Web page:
Tips for Tight Shoulders from SOMA Expert, Marianna

Tips for Tight Shoulders from SOMA Expert, Marianna

What problems can a student experience with tight shoulders?

Difficulties with main basic movements of the shoulder girdle (shoulder joint): Anterior Tilt, Elevation, Depression, Abductions, Adduction, Rotation. These movements help the arm to elevate properly in front of our body, to the side and so forth. When we experience poor movement in the shoulder we then overwork muscles in the neck resulting in pain.
We also overcompensate the back muscles resulting in a rounded spine shape with shoulders rotated forward, have poor breathing and difficulties opening up the chest and expanding the lungs properly.

What causes tight shoulders?

It can be from old injuries or due to lifestyle if we work long hours in the office sitting or after an emotional trauma that led us to close ourselves off. This commonly leads to rounded shoulders and people unconsciously closing the chest to protect themselves.
An increase in anxiety and depression often stems from our inability to take in enough oxygen due to this tightness as our lungs  are unable to expand enough.
I find it interesting what happens physically in the body with tight shoulders.
When we overwork the shoulders we overextend and overwork the romboid muscles and tighten the pectoral muscles. This causes pain and discomfort in the back, creates bad posture and compression of the vertebrae.

If not corrected, what problems can happen?

  • Kyphosis – hunchback
  • Stiff neck leading to migraines and difficulties to sleep
  • Bad blood circulation
  • Increase of anxiety and more prone to depression
  • Bad posture and back pain

During Water, the circular movements of the spine and arms challenge the shoulder girdle's natural movements creating space in the chest and spine.

Marianna, SOMA Coach

What are your own experiences with tight shoulders and how have you corrected it? how do you feel differently now?

I remember my first yoga class 7 years ago and being told by the teacher, “never look down in life”!  I tried to look up and I couldn’t.  At the age of 19, I moved to London worked long office hours. I was going through some sad times and I guess my body showed my feelings. And my lifestyle of sitting on a chair at a computer for 10 hours a day didn’t help either.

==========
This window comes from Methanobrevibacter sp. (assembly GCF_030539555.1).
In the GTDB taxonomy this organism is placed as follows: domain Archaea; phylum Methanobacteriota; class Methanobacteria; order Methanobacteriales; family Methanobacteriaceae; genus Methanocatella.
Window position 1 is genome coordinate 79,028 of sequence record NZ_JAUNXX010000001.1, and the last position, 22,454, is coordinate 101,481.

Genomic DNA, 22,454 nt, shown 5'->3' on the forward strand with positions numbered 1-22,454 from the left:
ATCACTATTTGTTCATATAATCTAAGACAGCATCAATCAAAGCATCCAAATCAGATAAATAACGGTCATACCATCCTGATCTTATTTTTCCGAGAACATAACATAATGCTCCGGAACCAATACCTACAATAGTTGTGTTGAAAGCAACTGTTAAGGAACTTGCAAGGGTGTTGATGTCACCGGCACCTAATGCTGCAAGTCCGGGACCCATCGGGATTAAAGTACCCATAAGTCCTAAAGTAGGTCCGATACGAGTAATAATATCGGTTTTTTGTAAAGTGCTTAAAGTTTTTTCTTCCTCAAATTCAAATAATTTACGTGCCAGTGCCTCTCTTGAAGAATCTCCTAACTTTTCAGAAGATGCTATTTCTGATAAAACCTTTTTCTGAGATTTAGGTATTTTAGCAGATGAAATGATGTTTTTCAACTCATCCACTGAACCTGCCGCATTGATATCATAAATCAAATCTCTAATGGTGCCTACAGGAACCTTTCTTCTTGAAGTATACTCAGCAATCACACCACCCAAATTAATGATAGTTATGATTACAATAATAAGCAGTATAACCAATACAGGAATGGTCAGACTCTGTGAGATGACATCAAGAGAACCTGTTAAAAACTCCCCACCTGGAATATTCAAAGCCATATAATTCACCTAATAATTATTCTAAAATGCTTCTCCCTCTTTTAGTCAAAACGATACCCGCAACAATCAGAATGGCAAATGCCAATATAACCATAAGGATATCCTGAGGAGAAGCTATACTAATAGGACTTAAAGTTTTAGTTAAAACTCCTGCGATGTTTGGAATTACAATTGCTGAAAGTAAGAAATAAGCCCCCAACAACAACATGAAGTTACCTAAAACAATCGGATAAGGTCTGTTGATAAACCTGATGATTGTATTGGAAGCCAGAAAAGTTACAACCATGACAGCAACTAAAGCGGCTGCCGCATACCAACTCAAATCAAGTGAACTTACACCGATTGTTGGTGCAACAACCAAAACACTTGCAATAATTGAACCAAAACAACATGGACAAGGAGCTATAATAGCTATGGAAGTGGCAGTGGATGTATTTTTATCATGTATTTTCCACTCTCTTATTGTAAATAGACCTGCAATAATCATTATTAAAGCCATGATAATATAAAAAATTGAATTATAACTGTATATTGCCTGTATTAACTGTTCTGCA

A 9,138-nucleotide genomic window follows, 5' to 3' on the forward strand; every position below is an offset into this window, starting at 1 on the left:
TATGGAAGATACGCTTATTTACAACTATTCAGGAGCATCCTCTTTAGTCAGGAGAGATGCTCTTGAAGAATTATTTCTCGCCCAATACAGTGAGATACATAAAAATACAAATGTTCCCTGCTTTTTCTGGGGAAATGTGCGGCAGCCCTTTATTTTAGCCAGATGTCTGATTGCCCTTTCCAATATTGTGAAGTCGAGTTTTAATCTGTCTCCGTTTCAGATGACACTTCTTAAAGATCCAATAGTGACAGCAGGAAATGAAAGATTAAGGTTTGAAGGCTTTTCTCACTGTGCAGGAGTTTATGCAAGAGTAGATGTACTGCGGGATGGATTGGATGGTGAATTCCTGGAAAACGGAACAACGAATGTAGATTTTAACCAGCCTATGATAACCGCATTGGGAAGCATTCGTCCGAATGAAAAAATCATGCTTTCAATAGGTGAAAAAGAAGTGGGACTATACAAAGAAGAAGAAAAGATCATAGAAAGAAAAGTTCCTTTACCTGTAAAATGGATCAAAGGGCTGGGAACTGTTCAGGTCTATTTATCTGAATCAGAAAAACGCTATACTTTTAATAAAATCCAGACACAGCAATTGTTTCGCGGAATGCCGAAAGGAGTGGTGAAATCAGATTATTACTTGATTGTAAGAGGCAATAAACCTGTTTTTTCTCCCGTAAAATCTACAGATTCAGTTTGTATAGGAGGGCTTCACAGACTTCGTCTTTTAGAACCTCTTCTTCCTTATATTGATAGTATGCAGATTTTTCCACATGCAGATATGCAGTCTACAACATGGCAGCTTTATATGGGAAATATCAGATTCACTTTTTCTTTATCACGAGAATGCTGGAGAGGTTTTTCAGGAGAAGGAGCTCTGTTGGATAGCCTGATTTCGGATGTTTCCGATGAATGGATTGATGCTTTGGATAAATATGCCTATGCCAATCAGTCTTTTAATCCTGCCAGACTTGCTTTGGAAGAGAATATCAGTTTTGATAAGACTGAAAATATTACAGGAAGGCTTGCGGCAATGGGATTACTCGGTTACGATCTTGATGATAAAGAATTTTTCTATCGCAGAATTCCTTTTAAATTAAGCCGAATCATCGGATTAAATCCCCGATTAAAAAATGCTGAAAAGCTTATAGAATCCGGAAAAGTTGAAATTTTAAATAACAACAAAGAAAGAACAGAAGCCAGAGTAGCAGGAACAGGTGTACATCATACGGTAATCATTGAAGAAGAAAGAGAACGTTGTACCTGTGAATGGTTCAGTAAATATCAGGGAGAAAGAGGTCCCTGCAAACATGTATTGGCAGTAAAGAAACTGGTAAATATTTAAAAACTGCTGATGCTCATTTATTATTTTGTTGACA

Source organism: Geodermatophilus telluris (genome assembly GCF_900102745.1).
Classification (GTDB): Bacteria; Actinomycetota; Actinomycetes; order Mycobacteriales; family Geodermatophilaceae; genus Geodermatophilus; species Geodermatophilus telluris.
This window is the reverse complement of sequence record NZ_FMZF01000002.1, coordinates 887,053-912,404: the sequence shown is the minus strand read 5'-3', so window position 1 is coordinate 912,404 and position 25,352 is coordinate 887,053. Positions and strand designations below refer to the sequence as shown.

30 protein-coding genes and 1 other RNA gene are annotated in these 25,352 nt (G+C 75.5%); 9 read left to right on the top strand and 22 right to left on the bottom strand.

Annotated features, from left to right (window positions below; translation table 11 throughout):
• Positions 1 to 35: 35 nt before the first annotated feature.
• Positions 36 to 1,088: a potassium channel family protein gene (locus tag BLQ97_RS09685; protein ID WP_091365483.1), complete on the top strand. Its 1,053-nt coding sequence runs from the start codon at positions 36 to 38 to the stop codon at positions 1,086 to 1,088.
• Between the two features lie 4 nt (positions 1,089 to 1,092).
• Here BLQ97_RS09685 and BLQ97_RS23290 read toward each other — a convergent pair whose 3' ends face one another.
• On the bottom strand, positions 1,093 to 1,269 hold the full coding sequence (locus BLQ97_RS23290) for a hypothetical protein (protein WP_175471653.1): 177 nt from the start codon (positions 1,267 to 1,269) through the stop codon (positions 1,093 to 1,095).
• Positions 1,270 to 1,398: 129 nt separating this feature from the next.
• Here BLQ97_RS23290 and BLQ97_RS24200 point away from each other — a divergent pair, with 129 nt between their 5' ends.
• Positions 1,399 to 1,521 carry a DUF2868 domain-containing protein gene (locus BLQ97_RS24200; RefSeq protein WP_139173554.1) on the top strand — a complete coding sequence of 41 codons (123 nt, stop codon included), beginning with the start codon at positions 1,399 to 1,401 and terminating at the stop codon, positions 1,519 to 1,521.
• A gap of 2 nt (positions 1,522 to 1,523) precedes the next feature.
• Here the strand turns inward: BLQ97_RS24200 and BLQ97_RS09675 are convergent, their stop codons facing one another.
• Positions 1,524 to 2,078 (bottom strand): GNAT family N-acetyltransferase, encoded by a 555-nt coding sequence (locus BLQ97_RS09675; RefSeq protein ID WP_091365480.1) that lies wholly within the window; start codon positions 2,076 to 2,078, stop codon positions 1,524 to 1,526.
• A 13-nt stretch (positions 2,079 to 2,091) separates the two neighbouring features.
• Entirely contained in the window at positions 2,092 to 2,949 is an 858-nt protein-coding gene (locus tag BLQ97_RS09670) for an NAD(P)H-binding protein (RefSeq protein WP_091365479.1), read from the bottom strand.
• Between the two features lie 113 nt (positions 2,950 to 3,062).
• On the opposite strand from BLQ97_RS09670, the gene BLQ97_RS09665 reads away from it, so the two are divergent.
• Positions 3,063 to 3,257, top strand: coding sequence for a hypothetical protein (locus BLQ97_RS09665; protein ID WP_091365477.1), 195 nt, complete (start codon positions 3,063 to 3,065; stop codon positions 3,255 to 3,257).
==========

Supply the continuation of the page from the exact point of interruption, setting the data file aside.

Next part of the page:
During that yoga class, that teacher’s comment made me realise how bad my posture was and automatically my view of life. I tried to look up and adjust my posture to a more upright position but my muscles where so weak that with my stiff neck and shoulders my back couldn’t cope.  My lower back became damaged by trapping my sciatica nerve leaving me in and out of bed for 6 months.
At that point I felt really self conscious of my body so I started attending Hot Yoga Flow for two nights a week with the hope it could get better.
At first I wasn’t able to lift my arms properly or touch my toes in a fold but I didn’t care. I took it slowly. Sometimes I had to stop and take child’s pose for a rest.  Without realising it, this even helped my body relax to the point that my back felt better each time.
I slowly took back control of my body and posture but my neck and shoulders were still tight. So I created a routine that I still use every morning: 1) child’s pose after gently assisting myself up from bed and 2) the back stretch I show in the video.
After a few months, I felt like a new person. The weight of the world finally was off my shoulders.  My posture and confidence improved and my panic attacks and anxiety started to subside.
Now after 7 years of working on it, I gained flexibility but still need to give extra attention to shoulders and neck.

What posture are you showing?

Supported fish pose, it’s a Yin variation of the pose and allows us to relax and sink into the the stretch using the breathe as a tool to relax. It allows the shoulders and neck to become heavy so that they stretch themselves naturally without straining or forcing the stretch.

Which classes/moves in SOMA classes help tight shoulders?

Elementals Earth and Water are really good for shoulders and neck issues.
In Earth, we relax the neck and strengthen the rhomboids. The back exercises also strengthen muscles to hold the shoulder blades in place easier.
During Water, the circular movements of the spine and arms challenge the shoulder girdle’s natural movements creating space in the chest and spine. It helps improve the circulation of the blood in the spine and helps with mobility of the spine, shoulders and arms.